Did you know that before menopause, women are less susceptible to developing diabetes?
According to research, only 12.1% of premenopausal women have diabetes. In contrast, this number is 19.4% in postmenopausal women and even higher in surgical menopause. Also, compared to men of the same age, women have better protection against diabetes.
However, this outlook “makes a U-turn” after menopause. Changes in hormones can affect your blood sugar so much that it causes the risk of diabetes to be significantly higher.
Low Estrogen Due to Menopause May Cause You to Be More Susceptible to Diabetes
What Are the Hormones That Affect Blood Sugar?
Insulin and Glucagon
Insulin and glucagon are the two primary hormones regulating blood sugar (glucose). They work continually following and succeeded by each other in an “on-off” mechanism. So when insulin works, glucagon doesn’t, and vice versa.
Several hours after you consume food (the postprandial period), blood sugar rises significantly due to carbohydrate metabolism into glucose. In some people, the blood sugar level after a heavy meal can even exceed diabetic levels. In other words, they may have temporary diabetes for a short time until insulin gets in the way.
Insulin is released from the pancreas to increase glucose uptake by muscles and other glucose-sensitive tissues in the body. It allows glucose to be absorbed by organs, reducing the remaining sugar in the blood. But what if blood sugar is too low?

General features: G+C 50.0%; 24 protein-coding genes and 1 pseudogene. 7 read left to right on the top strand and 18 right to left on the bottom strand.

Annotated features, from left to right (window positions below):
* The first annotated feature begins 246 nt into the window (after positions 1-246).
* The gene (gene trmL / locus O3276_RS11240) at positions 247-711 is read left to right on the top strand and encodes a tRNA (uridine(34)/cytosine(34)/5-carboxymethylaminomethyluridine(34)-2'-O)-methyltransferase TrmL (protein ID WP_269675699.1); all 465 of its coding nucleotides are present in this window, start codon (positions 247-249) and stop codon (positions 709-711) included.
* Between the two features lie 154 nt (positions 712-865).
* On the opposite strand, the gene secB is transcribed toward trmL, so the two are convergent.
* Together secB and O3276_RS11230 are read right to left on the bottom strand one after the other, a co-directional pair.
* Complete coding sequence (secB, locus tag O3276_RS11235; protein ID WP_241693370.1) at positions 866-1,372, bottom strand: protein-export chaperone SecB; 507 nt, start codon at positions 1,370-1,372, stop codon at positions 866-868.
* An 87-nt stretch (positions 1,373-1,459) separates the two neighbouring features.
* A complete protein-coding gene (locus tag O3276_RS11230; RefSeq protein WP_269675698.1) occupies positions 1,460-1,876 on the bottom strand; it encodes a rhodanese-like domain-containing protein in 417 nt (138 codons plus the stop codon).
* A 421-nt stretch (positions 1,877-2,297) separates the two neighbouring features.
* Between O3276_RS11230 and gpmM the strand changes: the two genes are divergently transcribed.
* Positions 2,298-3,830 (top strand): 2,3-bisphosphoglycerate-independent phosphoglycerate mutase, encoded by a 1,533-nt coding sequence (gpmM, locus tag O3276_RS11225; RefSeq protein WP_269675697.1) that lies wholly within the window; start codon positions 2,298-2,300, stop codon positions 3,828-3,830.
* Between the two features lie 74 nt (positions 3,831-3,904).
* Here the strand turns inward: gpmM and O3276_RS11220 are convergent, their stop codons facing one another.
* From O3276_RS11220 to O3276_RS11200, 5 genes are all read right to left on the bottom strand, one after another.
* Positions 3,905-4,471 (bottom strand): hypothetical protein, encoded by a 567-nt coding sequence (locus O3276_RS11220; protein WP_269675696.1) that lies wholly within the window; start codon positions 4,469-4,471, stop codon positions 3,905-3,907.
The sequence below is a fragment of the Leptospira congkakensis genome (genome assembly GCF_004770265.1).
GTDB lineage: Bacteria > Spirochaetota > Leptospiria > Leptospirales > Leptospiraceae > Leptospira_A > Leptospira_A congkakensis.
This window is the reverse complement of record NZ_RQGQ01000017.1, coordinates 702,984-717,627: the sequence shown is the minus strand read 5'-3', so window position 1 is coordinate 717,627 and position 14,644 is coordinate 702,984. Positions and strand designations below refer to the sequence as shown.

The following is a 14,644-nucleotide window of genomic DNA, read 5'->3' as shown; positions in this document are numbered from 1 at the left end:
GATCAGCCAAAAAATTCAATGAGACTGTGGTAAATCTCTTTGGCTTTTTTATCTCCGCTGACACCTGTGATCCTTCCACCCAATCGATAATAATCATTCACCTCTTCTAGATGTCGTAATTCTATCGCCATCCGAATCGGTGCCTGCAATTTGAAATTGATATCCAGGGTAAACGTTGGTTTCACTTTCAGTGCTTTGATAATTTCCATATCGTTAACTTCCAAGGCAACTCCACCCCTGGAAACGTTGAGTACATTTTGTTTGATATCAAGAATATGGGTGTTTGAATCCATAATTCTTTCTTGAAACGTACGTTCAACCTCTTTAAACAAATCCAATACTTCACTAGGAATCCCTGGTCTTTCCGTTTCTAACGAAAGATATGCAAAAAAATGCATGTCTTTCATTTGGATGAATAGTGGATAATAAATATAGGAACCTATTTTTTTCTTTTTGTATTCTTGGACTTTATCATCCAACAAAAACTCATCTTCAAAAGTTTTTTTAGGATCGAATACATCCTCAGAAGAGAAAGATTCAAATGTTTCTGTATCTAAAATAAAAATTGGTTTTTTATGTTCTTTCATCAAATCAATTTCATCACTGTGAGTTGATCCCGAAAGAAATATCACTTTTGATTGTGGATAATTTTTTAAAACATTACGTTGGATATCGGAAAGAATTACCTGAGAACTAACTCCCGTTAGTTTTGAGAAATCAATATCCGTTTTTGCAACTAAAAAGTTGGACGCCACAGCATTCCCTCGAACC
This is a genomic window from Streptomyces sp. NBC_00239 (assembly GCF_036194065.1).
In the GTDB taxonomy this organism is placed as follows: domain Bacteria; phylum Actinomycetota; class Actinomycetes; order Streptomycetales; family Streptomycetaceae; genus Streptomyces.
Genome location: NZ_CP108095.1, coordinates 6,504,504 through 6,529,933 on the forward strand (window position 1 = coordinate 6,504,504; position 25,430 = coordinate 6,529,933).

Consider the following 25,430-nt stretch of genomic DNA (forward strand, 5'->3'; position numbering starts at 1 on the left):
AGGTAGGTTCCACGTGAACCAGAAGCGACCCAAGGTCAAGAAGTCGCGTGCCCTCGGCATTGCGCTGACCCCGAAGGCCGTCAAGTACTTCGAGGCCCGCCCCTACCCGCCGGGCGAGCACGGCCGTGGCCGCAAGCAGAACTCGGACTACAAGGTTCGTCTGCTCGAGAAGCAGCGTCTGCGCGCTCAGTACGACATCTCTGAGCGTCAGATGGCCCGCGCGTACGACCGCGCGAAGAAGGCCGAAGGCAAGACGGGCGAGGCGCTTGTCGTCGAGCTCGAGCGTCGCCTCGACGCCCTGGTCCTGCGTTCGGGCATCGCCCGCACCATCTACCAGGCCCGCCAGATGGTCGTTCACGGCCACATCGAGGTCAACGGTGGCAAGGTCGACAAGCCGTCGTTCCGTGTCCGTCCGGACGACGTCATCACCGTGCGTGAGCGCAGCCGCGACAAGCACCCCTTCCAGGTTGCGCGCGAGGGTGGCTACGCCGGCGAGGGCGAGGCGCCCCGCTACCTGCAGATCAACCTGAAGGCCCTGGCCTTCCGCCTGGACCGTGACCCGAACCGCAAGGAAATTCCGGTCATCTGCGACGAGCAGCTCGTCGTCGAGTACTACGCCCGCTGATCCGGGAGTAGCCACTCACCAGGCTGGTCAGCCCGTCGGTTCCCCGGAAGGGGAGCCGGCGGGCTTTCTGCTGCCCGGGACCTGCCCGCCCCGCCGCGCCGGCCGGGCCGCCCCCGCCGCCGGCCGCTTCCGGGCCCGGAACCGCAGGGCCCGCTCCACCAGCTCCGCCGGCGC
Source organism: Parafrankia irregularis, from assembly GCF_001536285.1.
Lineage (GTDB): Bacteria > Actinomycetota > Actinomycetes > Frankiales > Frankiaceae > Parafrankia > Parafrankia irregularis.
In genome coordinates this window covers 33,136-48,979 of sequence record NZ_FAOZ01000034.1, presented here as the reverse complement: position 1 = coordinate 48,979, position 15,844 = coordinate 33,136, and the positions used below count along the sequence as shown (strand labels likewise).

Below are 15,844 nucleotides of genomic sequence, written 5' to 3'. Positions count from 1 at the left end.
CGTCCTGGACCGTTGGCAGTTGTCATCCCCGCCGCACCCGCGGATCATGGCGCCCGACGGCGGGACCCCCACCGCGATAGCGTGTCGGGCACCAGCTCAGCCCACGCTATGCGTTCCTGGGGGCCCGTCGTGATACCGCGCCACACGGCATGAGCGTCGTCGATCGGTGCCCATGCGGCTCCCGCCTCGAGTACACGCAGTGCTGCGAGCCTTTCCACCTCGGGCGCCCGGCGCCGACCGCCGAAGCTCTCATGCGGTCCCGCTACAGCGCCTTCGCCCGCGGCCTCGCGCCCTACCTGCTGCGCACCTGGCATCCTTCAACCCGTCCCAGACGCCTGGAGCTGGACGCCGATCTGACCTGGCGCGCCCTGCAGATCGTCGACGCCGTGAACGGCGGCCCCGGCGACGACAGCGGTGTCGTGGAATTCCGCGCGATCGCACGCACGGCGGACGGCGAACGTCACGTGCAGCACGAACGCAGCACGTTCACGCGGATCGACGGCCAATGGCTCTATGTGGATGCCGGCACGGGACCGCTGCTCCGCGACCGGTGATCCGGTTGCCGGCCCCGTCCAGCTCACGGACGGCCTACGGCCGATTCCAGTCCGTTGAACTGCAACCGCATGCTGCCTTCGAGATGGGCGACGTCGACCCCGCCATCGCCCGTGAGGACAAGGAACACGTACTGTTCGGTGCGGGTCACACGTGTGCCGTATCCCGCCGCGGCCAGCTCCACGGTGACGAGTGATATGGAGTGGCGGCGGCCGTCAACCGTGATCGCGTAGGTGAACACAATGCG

Glucagon is also secreted from the pancreas but by a different cell. This hormone increases blood sugar by triggering your liver to convert glycogen into glucose. Moreover, glucagon prevents your liver from storing glucose so that more sugar remains in your blood.
Although insulin and glucagon are well-known for their role in regulating blood sugar, estrogen is another vital factor that plays a part.
As a sex hormone, estrogen decides a woman’s feminine characteristics, such as the ability to develop and maintain the reproductive system, the menstrual cycle, pregnancy, and fertility. Estrogen also affects the brain, bones, skin, and circulation.
In metabolic health, estrogen affects insulin sensitivity and glucose production, which is crucial in blood sugar levels. Also, research shows estrogen plays a central role in regulating glucose homeostasis. Also, insulin resistance and the dysregulation of homeostasis are linked to estrogen deficiency, contributing to the onset of diabetes in humans.
How Does Estrogen Affect Insulin and Blood Sugar?
Understanding Insulin Sensitivity
Insulin sensitivity refers to how the body uses insulin to decrease blood sugar. The more sensitive the tissues are to insulin, the more sugar is absorbed and used, and the less remains in the bloodstream. Insulin sensitivity also affects insulin release from the pancreas, with more sensitivity resulting in more insulin being released.
In some people, the pancreas cannot produce enough insulin to control blood sugar. Some others cannot use insulin properly, leaving too much glucose in the bloodstream. This phenomenon is known as poor insulin sensitivity or insulin resistance.
Estrogen Improves Insulin Sensitivity
According to research, administering exogenous estrogen can improve insulin sensitivity in animal models. In general, glucose production in the liver and glucose uptake in tissue work together to maintain glucose homeostasis. At the same time, estrogen lowers blood sugar levels, which is linked to improved muscle glucose uptake.